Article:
Warning! Spoilers for The Orville Season 3Penny Johnson Jerald from The Orville reacts to the death of a main character in the third season’s penultimate episode, talking about how hard it was to say goodbye. The Orville recently concluded its third season on Hulu, having moved from Fox. Along with Jerald, the series stars Seth MacFarlane, Adrianne Palicki, Scott Grimes, Peter Macon, J. Lee, and Mark Jackson.
The Orville follows the crew of the titular spaceship as they explore the far reaches of space, heavily inspired by early Star Trek. Season 3 saw the introduction of Charly Burke (Anne Winters), the ship’s new navigator, who is killed off in the season’s next to last episode, sacrificing herself to destroy a deadly weapon. Despite The Orville‘s comedic tone, season 3 leaned into more ambitious narratives due to a higher budget, and as a result, Charly’s death lent a lot of weight to the show’s story.
In an exclusive interview with Screen Rant, Jerald talks about how she didn’t want to know the death would happen, having not read the scripts in advance. However, she says that Winters claimed she’d only be around for the season. Jerald goes on to say how difficult it was to shoot the funeral scene and how it was a challenge to separate personal feelings from acting in the scene. Read her quote below:
Because I don’t read the episodes beforehand, I didn’t know, because I didn’t want to know. However, Anne kind of told everybody, “Well, I’m only here for 10 episodes,” so I’m thinking, “Who does that? Why? Oh, okay. Well, all right.” So I knew something was gonna happen, I didn’t know what it was, but I was telling her the other day that one of the saddest moments for me was the funeral and how each character, you’re really up close and personal through the lens. You got to see truly how that character effected the ship. When you’re doing a scene like that, at least with me, you cannot separate the personal feelings as the actor drawing from, “Oh, wow, so, okay, baby doll won’t be around.” So you have something to draw from, so it’s kind of sad.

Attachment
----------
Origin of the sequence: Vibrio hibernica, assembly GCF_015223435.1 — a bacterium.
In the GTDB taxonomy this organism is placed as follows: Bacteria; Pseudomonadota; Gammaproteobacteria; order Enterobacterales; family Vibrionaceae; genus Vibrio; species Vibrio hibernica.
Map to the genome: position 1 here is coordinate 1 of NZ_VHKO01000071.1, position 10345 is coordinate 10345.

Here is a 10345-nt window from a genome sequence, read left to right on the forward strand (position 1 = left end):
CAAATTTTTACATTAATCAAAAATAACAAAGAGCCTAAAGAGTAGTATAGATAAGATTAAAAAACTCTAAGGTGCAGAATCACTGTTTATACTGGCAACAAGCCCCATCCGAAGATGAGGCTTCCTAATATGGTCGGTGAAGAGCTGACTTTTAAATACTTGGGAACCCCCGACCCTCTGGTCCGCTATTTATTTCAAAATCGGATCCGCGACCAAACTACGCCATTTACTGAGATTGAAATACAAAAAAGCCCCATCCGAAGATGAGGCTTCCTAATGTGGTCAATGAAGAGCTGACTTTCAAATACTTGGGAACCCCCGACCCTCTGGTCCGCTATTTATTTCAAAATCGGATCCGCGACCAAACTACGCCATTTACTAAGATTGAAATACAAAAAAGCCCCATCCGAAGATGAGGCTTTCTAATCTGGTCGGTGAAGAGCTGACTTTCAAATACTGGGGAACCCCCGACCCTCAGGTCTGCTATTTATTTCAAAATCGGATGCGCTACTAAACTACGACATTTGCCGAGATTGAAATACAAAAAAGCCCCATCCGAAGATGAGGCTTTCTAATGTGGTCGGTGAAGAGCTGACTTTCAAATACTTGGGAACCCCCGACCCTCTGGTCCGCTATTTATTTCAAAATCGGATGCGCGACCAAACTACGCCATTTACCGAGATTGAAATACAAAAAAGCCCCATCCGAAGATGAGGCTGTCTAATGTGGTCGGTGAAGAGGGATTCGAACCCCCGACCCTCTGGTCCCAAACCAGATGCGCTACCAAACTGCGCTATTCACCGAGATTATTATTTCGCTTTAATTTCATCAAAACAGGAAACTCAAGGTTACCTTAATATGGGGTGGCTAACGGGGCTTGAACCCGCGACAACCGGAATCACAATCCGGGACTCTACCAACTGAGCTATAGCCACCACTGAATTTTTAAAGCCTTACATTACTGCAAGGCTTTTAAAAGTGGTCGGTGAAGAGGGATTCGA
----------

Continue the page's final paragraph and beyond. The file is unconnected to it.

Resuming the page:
It’s always a struggle for actors to say goodbye to a colleague, with performance having a deeper sense of camaraderie than most professions. Jerald’s quote indicates how even though Winters was on The Orville for a short time, her departure left an impact on her fellow cast members. The Orville‘s long production cycle due to heavy special effects and COVID delays also allowed the cast to bond over a longer period than other shows.
Though character deaths are never fun or easy, they’re necessary for storytelling to remind audiences of the weight of story circumstances, and that even science fiction can’t escape the cold reality of mortality. Feelings of loss are often the ones that stay with audiences the longest, rather than cool effects or funny jokes, striking a chord with the universal truth that death can come at any time. As difficult as it was for Jerald and the rest of the cast, The Orville will forever be impacted by the life and death of Charly Burke, a legacy that will hopefully continue should the series be renewed for a fourth season.